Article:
**Interactive World War 2 Map** !!! WARNING The author of this page does not condone the denial of any Nazi crimes nor the glorification of any aspect of the third Reich.

[There is also a full screen version](map.html)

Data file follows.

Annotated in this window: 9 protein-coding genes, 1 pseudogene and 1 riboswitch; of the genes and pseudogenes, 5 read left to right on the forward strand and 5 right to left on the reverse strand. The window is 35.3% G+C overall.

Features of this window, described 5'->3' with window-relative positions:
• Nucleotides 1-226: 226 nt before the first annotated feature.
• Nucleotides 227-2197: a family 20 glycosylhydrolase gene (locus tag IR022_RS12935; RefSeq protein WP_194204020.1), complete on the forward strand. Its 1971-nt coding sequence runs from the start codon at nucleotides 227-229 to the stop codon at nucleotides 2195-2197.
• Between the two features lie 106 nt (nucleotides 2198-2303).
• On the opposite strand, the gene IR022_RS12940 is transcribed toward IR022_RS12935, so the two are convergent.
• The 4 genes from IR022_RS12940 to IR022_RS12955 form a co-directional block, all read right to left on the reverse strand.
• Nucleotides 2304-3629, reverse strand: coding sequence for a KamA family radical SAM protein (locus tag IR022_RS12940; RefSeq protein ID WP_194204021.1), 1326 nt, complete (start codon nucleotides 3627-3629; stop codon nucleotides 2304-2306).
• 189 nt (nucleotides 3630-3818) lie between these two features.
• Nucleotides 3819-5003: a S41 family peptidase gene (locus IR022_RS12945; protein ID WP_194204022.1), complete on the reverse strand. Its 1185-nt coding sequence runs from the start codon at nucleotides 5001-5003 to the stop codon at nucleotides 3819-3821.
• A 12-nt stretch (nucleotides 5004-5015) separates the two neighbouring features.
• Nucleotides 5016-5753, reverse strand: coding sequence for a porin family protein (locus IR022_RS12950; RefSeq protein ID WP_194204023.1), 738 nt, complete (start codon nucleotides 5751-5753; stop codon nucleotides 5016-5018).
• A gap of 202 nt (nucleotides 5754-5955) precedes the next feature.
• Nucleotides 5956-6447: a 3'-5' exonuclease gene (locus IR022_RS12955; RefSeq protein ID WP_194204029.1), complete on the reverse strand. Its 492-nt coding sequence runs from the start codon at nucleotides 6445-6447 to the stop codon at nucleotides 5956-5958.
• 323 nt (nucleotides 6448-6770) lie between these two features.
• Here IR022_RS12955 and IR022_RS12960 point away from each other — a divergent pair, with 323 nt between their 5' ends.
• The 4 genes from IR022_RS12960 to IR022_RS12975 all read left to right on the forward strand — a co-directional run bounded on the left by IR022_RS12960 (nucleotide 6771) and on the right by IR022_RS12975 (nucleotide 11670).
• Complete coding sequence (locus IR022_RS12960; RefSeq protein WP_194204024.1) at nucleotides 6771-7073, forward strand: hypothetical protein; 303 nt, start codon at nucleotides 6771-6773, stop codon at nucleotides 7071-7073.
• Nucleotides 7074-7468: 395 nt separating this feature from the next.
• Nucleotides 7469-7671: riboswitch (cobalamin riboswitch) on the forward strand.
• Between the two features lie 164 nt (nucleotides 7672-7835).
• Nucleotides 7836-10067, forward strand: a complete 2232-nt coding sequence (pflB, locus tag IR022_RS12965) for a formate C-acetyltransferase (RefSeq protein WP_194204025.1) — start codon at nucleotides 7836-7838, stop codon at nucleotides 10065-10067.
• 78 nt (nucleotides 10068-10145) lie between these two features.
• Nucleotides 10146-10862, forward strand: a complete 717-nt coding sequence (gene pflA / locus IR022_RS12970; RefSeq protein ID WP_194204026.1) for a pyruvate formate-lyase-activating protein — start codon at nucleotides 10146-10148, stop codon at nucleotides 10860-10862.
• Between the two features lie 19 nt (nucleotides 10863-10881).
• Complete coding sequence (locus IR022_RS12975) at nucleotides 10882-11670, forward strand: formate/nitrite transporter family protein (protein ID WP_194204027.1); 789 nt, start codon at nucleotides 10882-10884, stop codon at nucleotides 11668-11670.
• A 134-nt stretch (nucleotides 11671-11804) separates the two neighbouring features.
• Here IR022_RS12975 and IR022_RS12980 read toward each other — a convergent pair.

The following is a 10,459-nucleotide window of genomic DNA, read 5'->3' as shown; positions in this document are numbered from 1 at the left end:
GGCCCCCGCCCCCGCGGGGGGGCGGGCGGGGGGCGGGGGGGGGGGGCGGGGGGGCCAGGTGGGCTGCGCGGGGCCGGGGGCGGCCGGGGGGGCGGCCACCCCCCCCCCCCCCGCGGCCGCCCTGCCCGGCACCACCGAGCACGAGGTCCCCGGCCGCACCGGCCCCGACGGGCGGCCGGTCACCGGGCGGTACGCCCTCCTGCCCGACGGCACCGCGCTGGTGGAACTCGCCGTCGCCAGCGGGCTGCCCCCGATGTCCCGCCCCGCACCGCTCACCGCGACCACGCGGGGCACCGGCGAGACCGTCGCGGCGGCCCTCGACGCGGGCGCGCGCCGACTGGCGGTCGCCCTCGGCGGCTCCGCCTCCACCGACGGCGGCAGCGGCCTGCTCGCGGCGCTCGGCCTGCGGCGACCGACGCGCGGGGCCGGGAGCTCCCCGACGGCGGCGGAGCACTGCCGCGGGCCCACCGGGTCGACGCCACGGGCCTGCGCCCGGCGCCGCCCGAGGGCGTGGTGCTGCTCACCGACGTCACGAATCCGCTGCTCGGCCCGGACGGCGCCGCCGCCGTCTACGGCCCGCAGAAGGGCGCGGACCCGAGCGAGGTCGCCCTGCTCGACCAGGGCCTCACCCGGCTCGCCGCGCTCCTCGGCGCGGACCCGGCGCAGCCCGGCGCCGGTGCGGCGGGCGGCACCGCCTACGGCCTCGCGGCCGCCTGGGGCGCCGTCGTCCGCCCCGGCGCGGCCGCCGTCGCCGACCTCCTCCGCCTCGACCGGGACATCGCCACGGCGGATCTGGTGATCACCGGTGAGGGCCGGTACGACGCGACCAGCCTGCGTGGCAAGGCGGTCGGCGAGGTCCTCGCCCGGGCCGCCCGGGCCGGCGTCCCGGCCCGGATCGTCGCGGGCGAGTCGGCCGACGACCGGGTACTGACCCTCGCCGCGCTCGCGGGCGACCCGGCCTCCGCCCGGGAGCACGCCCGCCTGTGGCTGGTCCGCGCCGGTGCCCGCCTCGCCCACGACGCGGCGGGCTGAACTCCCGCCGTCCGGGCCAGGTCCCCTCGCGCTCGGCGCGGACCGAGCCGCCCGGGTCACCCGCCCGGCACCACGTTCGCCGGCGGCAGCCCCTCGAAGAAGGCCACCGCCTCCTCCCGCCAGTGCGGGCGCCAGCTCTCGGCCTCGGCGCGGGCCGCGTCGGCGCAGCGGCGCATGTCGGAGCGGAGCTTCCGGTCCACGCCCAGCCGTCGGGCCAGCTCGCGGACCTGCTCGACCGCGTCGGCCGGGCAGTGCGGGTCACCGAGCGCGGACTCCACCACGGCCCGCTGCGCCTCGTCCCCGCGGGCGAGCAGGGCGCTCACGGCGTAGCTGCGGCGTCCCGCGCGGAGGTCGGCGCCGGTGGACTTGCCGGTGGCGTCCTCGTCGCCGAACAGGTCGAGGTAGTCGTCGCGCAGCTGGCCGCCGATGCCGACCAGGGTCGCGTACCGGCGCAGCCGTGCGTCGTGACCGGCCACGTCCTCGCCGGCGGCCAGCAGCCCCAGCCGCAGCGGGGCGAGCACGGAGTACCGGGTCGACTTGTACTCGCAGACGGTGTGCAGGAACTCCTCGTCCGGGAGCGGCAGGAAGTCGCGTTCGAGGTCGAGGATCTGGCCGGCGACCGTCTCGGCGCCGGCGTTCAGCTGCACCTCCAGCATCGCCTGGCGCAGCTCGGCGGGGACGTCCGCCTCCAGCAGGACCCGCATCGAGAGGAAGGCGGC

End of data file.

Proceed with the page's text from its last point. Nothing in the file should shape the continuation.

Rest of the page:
!!! Tip The data and information shown here is not accurate and only useful for visualization purposes. # General Information The map provides three types of data: - Front line locations from 1939 to 1945 for the western, eastern and north africa fronts. - Historical maps with searchable location names. - Biographical data from a few memoirs and other sources. The following sections will detail the sources used to acquire this data as well as the processing necessary to display it. Please note that the data has not been verified and is not scientifically validated. # Front Lines While there are many maps with front line information available, I was not able to find data in the form of geographical coordinates. ## Sources Since there are only few points in time for which front lines were available, the map will show the last one before the displayed date. In the following for each theatre of operations the source of the data is listed and how it is processed to generate geographical coordinates. ### Eastern Front For the late war the The Chief of Staff of the United States Army has created [bi-monthly maps](https://en.wikisource.org/wiki/Atlas_of_the_World_Battle_Fronts_in_Semimonthly_Phases_to_August_15_1945). Finding maps for the early part of the German-Soviet War was more difficult but there are some in the same style, e.g. for the [early](https://commons.wikimedia.org/wiki/File:Eastern_Front_1941-06_to_1941-12.png) part of the war. Processing these maps into polygons over latitude-longitude coordinates was more involved, please check the chapter below for the details. ### Africa A collection of useful maps can be found [here](https://medium.com/@Inflab/southern-front-maps-of-world-war-ii-ffbd40467bc3). I decided to simplify things by assuming that the front is always running along a constant latitude. This is certainly not true but suffices as an approximation. I then used coastline and country geojeson data to explicitly create the frontline polygons. ### Early War - Western Front and War in Norway The biggest challenge when creating maps for the part of the war from 1939 through early 1941 is finding country border information for this time. Luckily the late war maps for the eastern front had these. I then used this to create frontline data for a few select timestamps. ## Technical Details The methods described below are implemented in python using OpenCV (the code can be found in the Git repo). ### Processing the Eastern Front Maps #### Early War For the early war maps I manually created contours for the timestamps available. Given the discussions on Wikipedia the accuracy of these maps has to be questioned. There is also the peculiarity that the last map for early 1943 does not show the recapture of Charkow after the _Third Battle of Kharkov_ (which is why I have left out this timestamp). Assigning latitude-longitude information to each pixel in the image (called unprojecting from now on) is difficult here because the projection method isn't specified. For all cities shown on the map I looked up the coordinates to create a list of known $[pixel, coordinate]$ pairs. I used _scipys_ _griddata_ method to interpolate this sparse data onto a grid. I then used the _interpn_ method to inter/extra-polate coordinates for all pixel values (possibly outside of the bounds of the sparse known data). As a fallback I also employed a _Lasso_ regressor from _scikit-learn_ trained on the known locations. The results are acceptable for purely visualization purposes but significantly lack quality in the extreme regions like the Caucasus or Caspian Sea (with errors of up to $1°$ in latitude/longitude). #### Late War Since the number of maps available here is much larger ($> 40$) I decided to use an automated process. 1. Use thresholding and morphological transformations to select the area the Allied powers occupied. This already creates a small error. 2. The projection method here is known so the only task is to determine the projection parameters. This can be done when for each map at least the pixel location of Berlin and another city are known. With this information unprojecting is already possible. The results obtained with this method were far from acceptable with shifts of more than 40km in most regions. One reason for this is that the photos are skewed. I decided to use an optimization scheme to improve the unprojected coordinates. This is done by again selecting the pixel locations of a few (15) cities for which coordinates are also known. I then used a model of the form $$\bar{U}(p) = T_{c_2}(U(T_{c_1}(p)))$$ which is an affine projection each before and after the normal unprojection. Here $T_{c_i}(x) = c_i x$ where $c_i \in \mathcal{R}^{2x3}$ and $x \in \mathcal{R}^2$. This gives a total of 12 degrees of freedom which are optimized with _scipy_ using the _SLSQP_ optimization algorithm. #### Accuracy Please note that the front lines shown on the map are far from accurate. There are many reasons for that: - Resolution of the map images. For the set of late war maps, a typical pixel in the image covers an area of size 4km by 2.5km. This is compounded by the scanning process and later by the technique used to identify the front line (which creates small shifts in the image). - Potentially inaccuracies in the maps themselves, the Wikipedia pages for the early war maps has some info on that. ### Format The data format for the maps is a simple json file which has the following structure: ~~~~ { "date": "1940-12-10", "charts":[ { "fronts": ["Africa", "West", "East", "North", "South"], "outer": [[lat, lng], ...], "inner": [ [[lat, lng], ...], ... ] }, ... ] } ~~~~ The fronts field can technically have multiple values, but this isn't used yet. Each front is made up of charts, for example the western front could have one chart for France as well as one for the UK. Each such chart has an outer polygon and multiple inner ones which are used to specify pockets such as Wjasma or Stalingrad or simply large lakes. # Historical Maps The German "Übersichtskarte Von Nord-, Mittel- & Osteuropa 1:300.000 (1893 - 1945)" (found with a nice web view [here](https://www.landkartenarchiv.de/deutschland_uebersichtskartevonmitteleuropa.php) and for download [here](http://igrek.amzp.pl/mapindex.php?cat=ME300)) are useful because many location names used in books can only be found on them and not in any modern online map. ## Tile Layer The map library used can not only display OSM tiles (the images of the map) but also custom ones. So I decided to combine the historical maps to create a combined view of them. The process involved: 1. Finding the 4 pixel coordinates of the corners. For these the geographical coordinates are known. 2. This will not be a perfect rectangle so instead a mapping from an arbitrary quadrilateral to the geographical rectangle is needed. _scikit-learn_ provides a nice class for this. 3. _Mercantile_ is a useful library to interact with the tiles of a Web Mercator projection. Using this iterate over all tiles of the map and crop out the part of the tile. 4. This is done on the highest zoom level (I used 14 but this is arbitrary and depends on the space constraints), followed by combining them into smaller tiles. Since I don't have a web server to host these tiles they are not visible by default. If you are interested in them, contact me :) Results are in general good but not spectacular. One way to check this is to compare city locations on the historic maps vs OSM maps. Another way is to compare the _Deutsche Heeres Gitter_ lines between two adjacent maps. I also added an option to display the DHG everywhere analytically to check the accuracy quickly (some of the older maps do not use this grid but a different one). ## Searchable Location Names. The next step was to make the location names from these maps searchable. This proved more complicate than anticipated because OCR software has trouble with these maps. So my process is to: 1. Use the Tensorflow implementation of EAST found [here](https://github.com/argman/EAST) to determine text locations in the map images. 2. For each such location I use Tesseract to perform OCR on the bounding box. The results are poor in general with some positive outliers. For example the name Stalingrad is not recognized, instead _LINGRAD_ is found. More work is needed here. For now the search function uses the [Edit Distance](https://en.wikipedia.org/wiki/Edit_distance) to make it useable. ### Format The format of the json data is an array of _objects_ which are just a bounding box followed by a name. ~~~~ [ [ [ [top, left], [bottom, right], ], ["name"] ] ] ~~~~ # Biographical Data The biographical data is mostly taken from books, written by participants of the war. These books differ wildly in the accuracy of which they give dates and locations. I always used the location names given in the source and not the modern one (which can be easily determined). Most of the time I was able to match the locations with high certainty. But in general there is a degree of unknown here, for example: Hans Jürgen Hartmann gives "Kurenye" as the location of his unit near the Don in August 1942. The closest match I could find on Openstreet Map is [Куренное](https://ru.wikipedia.org/wiki/%D0%9A%D1%83%D1%80%D0%B5%D0%BD%D0%BD%D0%BE%D0%B5) which is a reasonable assumption given the [context](http://www.294id.de/infanterieregiment-514.html) but could very well be incorrect. All authors often, and for good reasons, skipped many stops on their long distance transport routes. This created difficult to read visualizations because of crossing and overlapping lines. Due to this reason I invented fake intermittent stops on their train journeys. These are always reasonable in that they are towns on the railway lines between the start and end of their journeys. But I of course do not know which exact route they took in the many possible alternatives. To make this clear I have slightly faded out these segments on the map. !!! At the end of each chapter the book or other sources will be listed. ### Format The json data is split into two files. The _places.json_ file specifies geographical coordinates for places, format: ~~~~ { "Chemnitz": { "coordinates": [50.833333, 12.916667] }, ... } ~~~~ The names are mostly cities but sometimes also arbitrary locations. The second file contains the actual route the person took. ~~~~ [ { "date": "18.07.1942", "place": "Chemnitz", "annotations": "..." }, ... ] ~~~~ Where the annotation is a combination of: k=kämpfend, f=fliehend, v=verwundet, ?=erfunden (implizit oz), u=Urlaub, o=Ort geraten, z=Zeit geraten, t=Transport oder Training, g=gefangen ## Hans Jürgen Hartmann Extracting the dates and locations was extremely easy since the book is written as a diary. The only obstacle was the time between September 1942 and November 1943 when the author was not in combat but in either military hospitals or in training. During this time most dates were invented by me. !!! Hartmann Hans-Jürgen, et al. Zwischen Nichts Und Niemandsland Tagebuch Eines Deutschen Soldaten Aus Dem Zweiten Weltkrieg. Books on Demand, 2017. ## Günther Koschorrek For most parts dates and locations could easily be extracted. After the retreat from Rytschow in December 1942 over the Don it can no longer be reconstructed where the author was wounded because the area today is part of the Tsimlyansk Reservoir. The first part of the retreat in early 1944 from Nikopol to Wosnessensk is lacking any places or dates in the book. !!! Koschorrek Günter K. Vergiß Die Zeit Der Dornen Nicht: Ein Soldat Der 24. Panzerdivision Erlebt Die Sowjetische Front Und Den Kampf Um Stalingrad. Weltbild, 2008. ## Guy Sajer Extracting the information is much more challenging here because the author rarely uses dates and often makes it clear that he does not remember the accurate name of villages. ### Chapter 2 & 3 In chapter 2 and 3 the author is in the region of Charkow in early 1943. He mentions the following useful information: - One day before he reaches Charkow he is informed about the capitulation of the German 6th Army in Stalingrad. - He reached Charkow before it was re-captured by the Soviet forces on 15th of February 1943. - In the first paragraph of the second chapter he mentions that it is approximately late February or early March. - The author says that he saw dug in German troops on the bank of the Don. - At the beginning of the third chapter *Vom Don nach Charkow. Erster Rückzug. Die Schlacht am Donez* the author mentions that the snow is melting and the temperature is +5 °C. Historically these are the facts: - The German 6th Army capitulated in Stalingrad on the 2nd of February 1943. - Soviet forces captured Charkow on the 15th of February 1943. - German forces re-captured Charkow on the 15th of March. - The *Ostrogozhsk–Rossosh Offensive* started on the 13th of January and removed German forces from most parts of the Don south of Woronesch. - In the *Voronezh–Kastornoye Operation* Woronesch was re-captured by Soviet forces on the 25th of January after it was [encircled](https://de.wikipedia.org/wiki/Woronesch-Charkiwer_Operation#/media/File:Ww2_map25_Dec42_Feb43.jpg). Due to the mismatch of historical facts and statements by the author I have decided to completely ignore these two chapters and place the author in Charkow the entire time (which is certainly impossible). The user _B Hellqvist_ has created an excellent analysis of the problems [here](https://forum.axishistory.com/viewtopic.php?p=1234357&sid=8aa33fa243abaa1638ac865cbf28d042#p1234357). To archive this great information I have copied his text [here](data/persons/sajer/B_Hellqvist_Analysis.txt) and the images [here](data/persons/sajer/April1944.jpg) and [here](data/persons/sajer/scan0020.jpg). !!! Sajer, Guy. Der Vergessene Soldat. Helios, 2016. ## Hans von Luck In general the author mentions enough dates to reconstruct an accurate timeline. Exceptions include the advance towards Moscow in 1941, the drive to Berlin in early 1942 and the retreat from the Siwa Oasis in 1942 to Tunis. !!! Luck, Hans Von. Mit Rommel an Der Front. Weltbild, 2010. ## E Company, 506th Infantry Regiment This biographical data is not for a single person and was also not extracted from a book but relies on information from the Internet. !!! [This timeline](https://www.tripline.net/trip/In_the_Footsteps_of_Easy_Company-17344703415310029BDAF1ADC2609F2E) was helpful.